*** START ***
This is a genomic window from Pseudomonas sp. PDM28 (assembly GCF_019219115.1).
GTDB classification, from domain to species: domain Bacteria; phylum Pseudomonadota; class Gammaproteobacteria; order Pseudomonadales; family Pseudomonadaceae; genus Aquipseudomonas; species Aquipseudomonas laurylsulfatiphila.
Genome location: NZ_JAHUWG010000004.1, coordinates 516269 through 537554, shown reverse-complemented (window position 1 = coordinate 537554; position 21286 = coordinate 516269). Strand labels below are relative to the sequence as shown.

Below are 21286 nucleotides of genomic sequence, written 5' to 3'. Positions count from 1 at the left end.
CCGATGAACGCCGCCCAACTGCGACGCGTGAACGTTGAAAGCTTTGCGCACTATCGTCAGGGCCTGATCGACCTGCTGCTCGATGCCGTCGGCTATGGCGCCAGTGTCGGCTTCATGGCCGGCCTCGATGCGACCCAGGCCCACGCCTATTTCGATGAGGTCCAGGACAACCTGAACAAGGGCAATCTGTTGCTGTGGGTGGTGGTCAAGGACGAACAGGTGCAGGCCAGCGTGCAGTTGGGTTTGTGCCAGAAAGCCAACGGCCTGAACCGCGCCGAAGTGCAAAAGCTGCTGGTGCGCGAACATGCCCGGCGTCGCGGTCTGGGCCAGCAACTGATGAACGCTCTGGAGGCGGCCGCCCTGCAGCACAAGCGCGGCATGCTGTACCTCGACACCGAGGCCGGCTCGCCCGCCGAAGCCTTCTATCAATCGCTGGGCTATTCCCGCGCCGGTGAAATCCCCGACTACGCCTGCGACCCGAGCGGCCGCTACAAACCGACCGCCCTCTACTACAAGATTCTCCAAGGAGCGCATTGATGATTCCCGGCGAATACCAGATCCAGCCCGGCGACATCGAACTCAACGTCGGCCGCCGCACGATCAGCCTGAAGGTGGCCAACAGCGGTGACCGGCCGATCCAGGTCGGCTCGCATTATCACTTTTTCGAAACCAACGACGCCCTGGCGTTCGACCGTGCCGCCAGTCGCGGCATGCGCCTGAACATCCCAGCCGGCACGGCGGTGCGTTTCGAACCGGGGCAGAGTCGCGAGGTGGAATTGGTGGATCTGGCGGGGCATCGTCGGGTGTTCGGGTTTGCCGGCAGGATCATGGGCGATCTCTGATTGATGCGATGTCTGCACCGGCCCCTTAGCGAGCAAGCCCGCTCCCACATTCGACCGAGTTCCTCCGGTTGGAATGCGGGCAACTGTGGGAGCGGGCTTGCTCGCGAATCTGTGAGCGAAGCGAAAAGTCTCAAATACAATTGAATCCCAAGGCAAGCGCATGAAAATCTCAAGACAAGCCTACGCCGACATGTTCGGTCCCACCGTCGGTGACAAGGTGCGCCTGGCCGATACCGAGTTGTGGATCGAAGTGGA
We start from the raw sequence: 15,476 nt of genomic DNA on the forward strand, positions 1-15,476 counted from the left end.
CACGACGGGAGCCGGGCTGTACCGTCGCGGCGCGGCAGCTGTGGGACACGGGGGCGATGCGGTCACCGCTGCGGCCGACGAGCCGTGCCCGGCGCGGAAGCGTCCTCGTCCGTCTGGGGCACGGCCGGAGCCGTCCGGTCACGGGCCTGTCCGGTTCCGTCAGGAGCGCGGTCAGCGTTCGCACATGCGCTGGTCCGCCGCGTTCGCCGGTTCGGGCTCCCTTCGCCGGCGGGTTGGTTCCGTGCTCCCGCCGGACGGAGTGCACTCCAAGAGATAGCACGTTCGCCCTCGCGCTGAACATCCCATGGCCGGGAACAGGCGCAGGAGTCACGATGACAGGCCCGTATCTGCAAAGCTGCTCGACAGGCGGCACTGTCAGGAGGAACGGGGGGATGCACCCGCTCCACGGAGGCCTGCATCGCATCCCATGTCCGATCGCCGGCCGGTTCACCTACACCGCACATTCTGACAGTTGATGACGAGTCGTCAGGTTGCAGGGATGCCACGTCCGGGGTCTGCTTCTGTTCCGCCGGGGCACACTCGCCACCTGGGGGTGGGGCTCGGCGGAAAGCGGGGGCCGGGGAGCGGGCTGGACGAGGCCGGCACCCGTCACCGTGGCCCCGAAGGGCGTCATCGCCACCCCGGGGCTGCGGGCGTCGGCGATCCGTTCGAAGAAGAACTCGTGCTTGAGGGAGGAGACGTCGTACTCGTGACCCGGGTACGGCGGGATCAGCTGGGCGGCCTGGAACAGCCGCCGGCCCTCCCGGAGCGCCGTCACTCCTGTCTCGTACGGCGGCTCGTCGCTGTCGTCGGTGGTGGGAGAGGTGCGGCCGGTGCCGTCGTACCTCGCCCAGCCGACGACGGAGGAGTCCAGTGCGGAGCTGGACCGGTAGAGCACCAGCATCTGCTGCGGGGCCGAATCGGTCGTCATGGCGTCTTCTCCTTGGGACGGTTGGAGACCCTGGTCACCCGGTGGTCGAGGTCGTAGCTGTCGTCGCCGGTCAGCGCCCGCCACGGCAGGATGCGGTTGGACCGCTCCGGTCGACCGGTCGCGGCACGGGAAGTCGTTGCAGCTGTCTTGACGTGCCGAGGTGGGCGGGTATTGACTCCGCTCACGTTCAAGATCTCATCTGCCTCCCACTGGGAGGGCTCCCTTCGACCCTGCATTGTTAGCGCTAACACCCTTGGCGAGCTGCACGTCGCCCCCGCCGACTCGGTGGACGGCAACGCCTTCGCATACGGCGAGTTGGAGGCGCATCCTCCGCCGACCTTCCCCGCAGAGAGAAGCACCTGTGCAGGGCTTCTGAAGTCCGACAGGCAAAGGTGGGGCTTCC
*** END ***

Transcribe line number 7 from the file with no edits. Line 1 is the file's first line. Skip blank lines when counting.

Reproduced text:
CACGACGGGAGCCGGGCTGTACCGTCGCGGCGCGGCAGCTGTGGGACACGGGGGCGATGCGGTCACCGCTGCGGCCGACGAGCCGTGCCCGGCGCGGAAGCGTCCTCGTCCGTCTGGGGCACGGCCGGAGCCGTCCGGTCACGGGCCTGTCCGGTTCCGTCAGGAGCGCGGTCAGCGTTCGCACATGCGCTGGTCCGCCGCGTTCGCCGGTTCGGGCTCCCTTCGCCGGCGGGTTGGTTCCGTGCTCCCGCCGGACGGAGTGCACTCCAAGAGATAGCACGTTCGCCCTCGCGCTGAACATCCCATGGCCGGGAACAGGCGCAGGAGTCACGATGACAGGCCCGTATCTGCAAAGCTGCTCGACAGGCGGCACTGTCAGGAGGAACGGGGGGATGCACCCGCTCCACGGAGGCCTGCATCGCATCCCATGTCCGATCGCCGGCCGGTTCACCTACACCGCACATTCTGACAGTTGATGACGAGTCGTCAGGTTGCAGGGATGCCACGTCCGGGGTCTGCTTCTGTTCCGCCGGGGCACACTCGCCACCTGGGGGTGGGGCTCGGCGGAAAGCGGGGGCCGGGGAGCGGGCTGGACGAGGCCGGCACCCGTCACCGTGGCCCCGAAGGGCGTCATCGCCACCCCGGGGCTGCGGGCGTCGGCGATCCGTTCGAAGAAGAACTCGTGCTTGAGGGAGGAGACGTCGTACTCGTGACCCGGGTACGGCGGGATCAGCTGGGCGGCCTGGAACAGCCGCCGGCCCTCCCGGAGCGCCGTCACTCCTGTCTCGTACGGCGGCTCGTCGCTGTCGTCGGTGGTGGGAGAGGTGCGGCCGGTGCCGTCGTACCTCGCCCAGCCGACGACGGAGGAGTCCAGTGCGGAGCTGGACCGGTAGAGCACCAGCATCTGCTGCGGGGCCGAATCGGTCGTCATGGCGTCTTCTCCTTGGGACGGTTGGAGACCCTGGTCACCCGGTGGTCGAGGTCGTAGCTGTCGTCGCCGGTCAGCGCCCGCCACGGCAGGATGCGGTTGGACCGCTCCGGTCGACCGGTCGCGGCACGGGAAGTCGTTGCAGCTGTCTTGACGTGCCGAGGTGGGCGGGTATTGACTCCGCTCACGTTCAAGATCTCATCTGCCTCCCACTGGGAGGGCTCCCTTCGACCCTGCATTGTTAGCGCTAACACCCTTGGCGAGCTGCACGTCGCCCCCGCCGACTCGGTGGACGGCAACGCCTTCGCATACGGCGAGTTGGAGGCGCATCCTCCGCCGACCTTCCCCGCAGAGAGAAGCACCTGTGCAGGGCTTCTGAAGTCCGACAGGCAAAGGTGGGGCTTCC